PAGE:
But because the NBA and the players union have a historically adversarial relationship, they have an inability to do the right thing even if they can frame it as “a negotiable item.”
Also, since the NBA has gone strong on the G-League feeder system, including the G-League Ignite as an alternative to playing college ball, the chances of the one-and-done rule being scrapped are lessened. But if the NBA and the union feel so inclined to change the rule, it could be done virtually immediately.
“Bronny may not be ready for the NBA at 19, but since he is LeBron James Jr., so he’ll get a chance. But what if Bronny is not ready for the NBA until he’s 20 or 21?” Windhorst said. “Can LeBron wait? The way he’s playing, it looks like he can. So if he moves, it’s more about Bronny than about getting one for the thumb.”
Now, let’s assume that the Lakers flame out at some point in the postseason this spring. At that point, James would have to decide whether he believes the Lakers have the type of roster capable of winning a title. If not, can the necessary changes be made? And if they can’t, would he request a trade and spend most of Bronny’s senior year of high school working in a different city?
“Anything can happen. They still can win. They have to get back to playing defense, and the offense will come,” Oakley said. “They should play new-age basketball and do what Cleveland is doing. Cleveland is playing three 7-footers, and it’s working.”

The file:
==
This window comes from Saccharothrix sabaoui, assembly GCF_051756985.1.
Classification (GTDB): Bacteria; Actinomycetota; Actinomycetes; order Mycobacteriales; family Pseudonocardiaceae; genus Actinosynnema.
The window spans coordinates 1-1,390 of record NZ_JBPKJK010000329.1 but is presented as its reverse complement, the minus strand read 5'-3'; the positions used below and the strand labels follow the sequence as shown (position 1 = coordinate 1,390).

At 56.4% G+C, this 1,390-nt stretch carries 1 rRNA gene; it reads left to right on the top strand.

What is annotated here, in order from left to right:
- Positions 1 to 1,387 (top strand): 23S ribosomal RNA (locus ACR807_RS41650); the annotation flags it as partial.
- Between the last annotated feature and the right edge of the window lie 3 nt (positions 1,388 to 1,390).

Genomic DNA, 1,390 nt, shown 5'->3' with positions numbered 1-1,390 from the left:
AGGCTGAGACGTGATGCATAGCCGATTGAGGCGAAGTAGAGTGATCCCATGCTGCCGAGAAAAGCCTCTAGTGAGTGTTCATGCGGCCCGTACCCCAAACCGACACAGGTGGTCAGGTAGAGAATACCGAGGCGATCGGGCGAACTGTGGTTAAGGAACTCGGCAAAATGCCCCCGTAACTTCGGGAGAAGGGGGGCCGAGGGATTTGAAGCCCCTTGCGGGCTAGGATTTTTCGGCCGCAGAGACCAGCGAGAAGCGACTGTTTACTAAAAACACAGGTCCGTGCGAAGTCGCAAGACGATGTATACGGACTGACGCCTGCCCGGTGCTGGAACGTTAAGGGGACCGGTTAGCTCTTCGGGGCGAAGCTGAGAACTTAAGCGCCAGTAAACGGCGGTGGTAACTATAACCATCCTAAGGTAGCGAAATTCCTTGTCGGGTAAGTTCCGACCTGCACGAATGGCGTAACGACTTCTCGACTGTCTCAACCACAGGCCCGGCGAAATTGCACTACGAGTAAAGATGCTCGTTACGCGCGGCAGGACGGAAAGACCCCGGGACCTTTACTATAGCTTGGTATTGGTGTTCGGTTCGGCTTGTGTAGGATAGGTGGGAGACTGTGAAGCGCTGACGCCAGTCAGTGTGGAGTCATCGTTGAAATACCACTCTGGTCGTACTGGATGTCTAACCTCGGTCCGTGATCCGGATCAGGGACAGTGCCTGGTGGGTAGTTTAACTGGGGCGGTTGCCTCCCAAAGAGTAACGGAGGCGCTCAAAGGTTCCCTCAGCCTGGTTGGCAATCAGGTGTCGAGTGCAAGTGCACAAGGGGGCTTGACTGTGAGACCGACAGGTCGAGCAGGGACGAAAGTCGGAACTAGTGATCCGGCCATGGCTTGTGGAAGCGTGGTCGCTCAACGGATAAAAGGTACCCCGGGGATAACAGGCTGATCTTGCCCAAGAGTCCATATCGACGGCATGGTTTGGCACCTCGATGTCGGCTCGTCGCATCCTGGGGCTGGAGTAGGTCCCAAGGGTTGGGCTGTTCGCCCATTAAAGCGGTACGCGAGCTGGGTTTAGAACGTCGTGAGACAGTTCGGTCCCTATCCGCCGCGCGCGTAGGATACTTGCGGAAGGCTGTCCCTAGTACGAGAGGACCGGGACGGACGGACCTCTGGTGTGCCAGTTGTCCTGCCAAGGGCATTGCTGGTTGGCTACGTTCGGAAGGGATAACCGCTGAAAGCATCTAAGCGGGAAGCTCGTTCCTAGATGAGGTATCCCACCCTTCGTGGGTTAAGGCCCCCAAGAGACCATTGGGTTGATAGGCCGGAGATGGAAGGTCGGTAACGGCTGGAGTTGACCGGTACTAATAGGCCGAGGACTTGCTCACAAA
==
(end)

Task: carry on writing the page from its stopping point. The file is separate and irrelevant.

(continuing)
There are dozens of variables, one of which is the Lakers’ cap situation. They have a payroll of $163 million this season and $148 million next season, which means they are “hard-capped” and have reduced flexibility in making trades.
But if, for instance, they wanted to acquire Ben Simmons for Anthony Davis, that deal would work cap-wise. Of course, James and Davis (and ‘Melo, and Russell Westbrook) did not join forces in order to have their team broken up midseason, so it appears there is a 99.99 percent chance that all of the Lakers’ stars stick around through the postseason.
It’ll be LeBron’s call, and he will likely consult with Rob Pelinka and owner Jeanie Buss to assess the possibilities and options. If, for whatever reason, he wants out, it is hard to see the Lakers saying “no.” They want more superstars to come aboard in the years ahead, and upsetting LeBron is never a good look … which is why the New York Knicks are not listed as a possible destination on the MaximBet NBA futures odds board.
LeBron and Oakley are friends, and LeBron once told Oakley, “that’s why I will never play in New York,” after Oakley relayed a story about Knicks owner James Dolan refusing to shake his hand.
So, we can safely list the Knicks odds as astronomical, although there is always a chance that Dolan somehow has exited the picture by the time LeBron is longing for a new home.
Where else might he go?
James still has a strong relationship with Pat Riley, Erik Spoelstra and other members of the Miami Heat organization, and he could do a lot worse than joining forces with Jimmy Butler, Bam Adebayo and Sixth Man of the Year lock, Tyler Herro.
Miami is capped out for the next two seasons, so James would either have to be acquired in a trade (highly unlikely) or sign as a free agent for the veteran’s minimum (he could afford a reduced paycheck). The scenery ain’t bad, the nightclubs sometimes do not open until 1 a.m. and it is not the worst place to spend an NBA winter.